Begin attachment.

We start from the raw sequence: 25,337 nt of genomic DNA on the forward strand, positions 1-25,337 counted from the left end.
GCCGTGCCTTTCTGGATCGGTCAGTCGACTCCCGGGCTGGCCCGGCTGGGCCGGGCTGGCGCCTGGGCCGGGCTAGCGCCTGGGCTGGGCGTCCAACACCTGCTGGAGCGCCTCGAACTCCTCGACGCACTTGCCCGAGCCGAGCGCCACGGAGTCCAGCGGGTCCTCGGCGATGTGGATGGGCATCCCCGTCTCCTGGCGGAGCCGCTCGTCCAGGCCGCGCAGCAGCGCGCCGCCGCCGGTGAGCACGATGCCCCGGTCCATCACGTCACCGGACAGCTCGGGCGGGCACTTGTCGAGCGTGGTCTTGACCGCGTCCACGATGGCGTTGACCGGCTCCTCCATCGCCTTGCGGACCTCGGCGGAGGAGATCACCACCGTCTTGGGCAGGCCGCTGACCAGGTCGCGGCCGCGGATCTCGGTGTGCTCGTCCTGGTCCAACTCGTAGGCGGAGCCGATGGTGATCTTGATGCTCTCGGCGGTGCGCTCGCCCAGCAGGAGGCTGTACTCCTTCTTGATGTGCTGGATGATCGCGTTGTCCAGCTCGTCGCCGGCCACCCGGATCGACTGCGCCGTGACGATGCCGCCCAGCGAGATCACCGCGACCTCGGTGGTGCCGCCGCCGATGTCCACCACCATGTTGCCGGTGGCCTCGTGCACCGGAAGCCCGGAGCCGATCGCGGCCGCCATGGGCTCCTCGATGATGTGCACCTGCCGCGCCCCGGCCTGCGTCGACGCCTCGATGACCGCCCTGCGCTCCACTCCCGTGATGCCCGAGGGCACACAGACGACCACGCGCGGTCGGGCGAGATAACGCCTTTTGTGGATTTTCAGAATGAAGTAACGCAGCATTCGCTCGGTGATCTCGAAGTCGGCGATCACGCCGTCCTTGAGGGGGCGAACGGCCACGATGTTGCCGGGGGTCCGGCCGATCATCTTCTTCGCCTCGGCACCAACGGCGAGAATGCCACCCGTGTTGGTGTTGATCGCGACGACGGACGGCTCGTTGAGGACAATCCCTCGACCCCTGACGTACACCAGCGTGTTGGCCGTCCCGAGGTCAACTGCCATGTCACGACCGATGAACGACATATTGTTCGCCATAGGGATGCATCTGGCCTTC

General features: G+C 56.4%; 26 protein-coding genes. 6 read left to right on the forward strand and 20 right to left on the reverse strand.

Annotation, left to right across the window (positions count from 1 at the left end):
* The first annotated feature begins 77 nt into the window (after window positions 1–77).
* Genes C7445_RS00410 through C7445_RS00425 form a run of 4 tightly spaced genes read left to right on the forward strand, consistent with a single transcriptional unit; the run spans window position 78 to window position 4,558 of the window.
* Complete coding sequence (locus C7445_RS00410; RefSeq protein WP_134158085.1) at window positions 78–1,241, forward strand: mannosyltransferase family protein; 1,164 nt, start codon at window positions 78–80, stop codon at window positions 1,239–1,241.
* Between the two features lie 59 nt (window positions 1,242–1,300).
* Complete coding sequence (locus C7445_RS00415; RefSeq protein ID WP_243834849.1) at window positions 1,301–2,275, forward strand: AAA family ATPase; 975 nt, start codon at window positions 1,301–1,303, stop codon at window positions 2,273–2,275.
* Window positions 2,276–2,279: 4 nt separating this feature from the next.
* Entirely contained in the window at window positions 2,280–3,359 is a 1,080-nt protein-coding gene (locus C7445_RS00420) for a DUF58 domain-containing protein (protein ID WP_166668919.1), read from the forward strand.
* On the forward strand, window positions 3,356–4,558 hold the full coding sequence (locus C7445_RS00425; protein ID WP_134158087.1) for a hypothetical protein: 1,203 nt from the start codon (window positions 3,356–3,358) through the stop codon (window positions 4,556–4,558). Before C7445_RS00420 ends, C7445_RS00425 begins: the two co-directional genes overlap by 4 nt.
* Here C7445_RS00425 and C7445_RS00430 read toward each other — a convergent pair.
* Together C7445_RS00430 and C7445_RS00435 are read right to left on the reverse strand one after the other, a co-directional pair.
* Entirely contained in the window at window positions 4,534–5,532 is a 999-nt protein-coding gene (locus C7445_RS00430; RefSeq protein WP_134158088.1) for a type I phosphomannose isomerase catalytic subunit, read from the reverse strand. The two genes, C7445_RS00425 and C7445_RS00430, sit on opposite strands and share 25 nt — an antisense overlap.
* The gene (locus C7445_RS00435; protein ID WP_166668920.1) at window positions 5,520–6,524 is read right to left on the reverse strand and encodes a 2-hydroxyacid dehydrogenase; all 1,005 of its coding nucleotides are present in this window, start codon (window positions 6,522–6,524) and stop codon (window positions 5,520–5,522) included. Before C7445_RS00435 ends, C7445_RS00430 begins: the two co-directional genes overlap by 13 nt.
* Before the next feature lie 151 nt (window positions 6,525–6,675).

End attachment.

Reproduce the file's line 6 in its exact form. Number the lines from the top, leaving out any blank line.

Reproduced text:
* Genes C7445_RS00410 through C7445_RS00425 form a run of 4 tightly spaced genes read left to right on the forward strand, consistent with a single transcriptional unit; the run spans window position 78 to window position 4,558 of the window.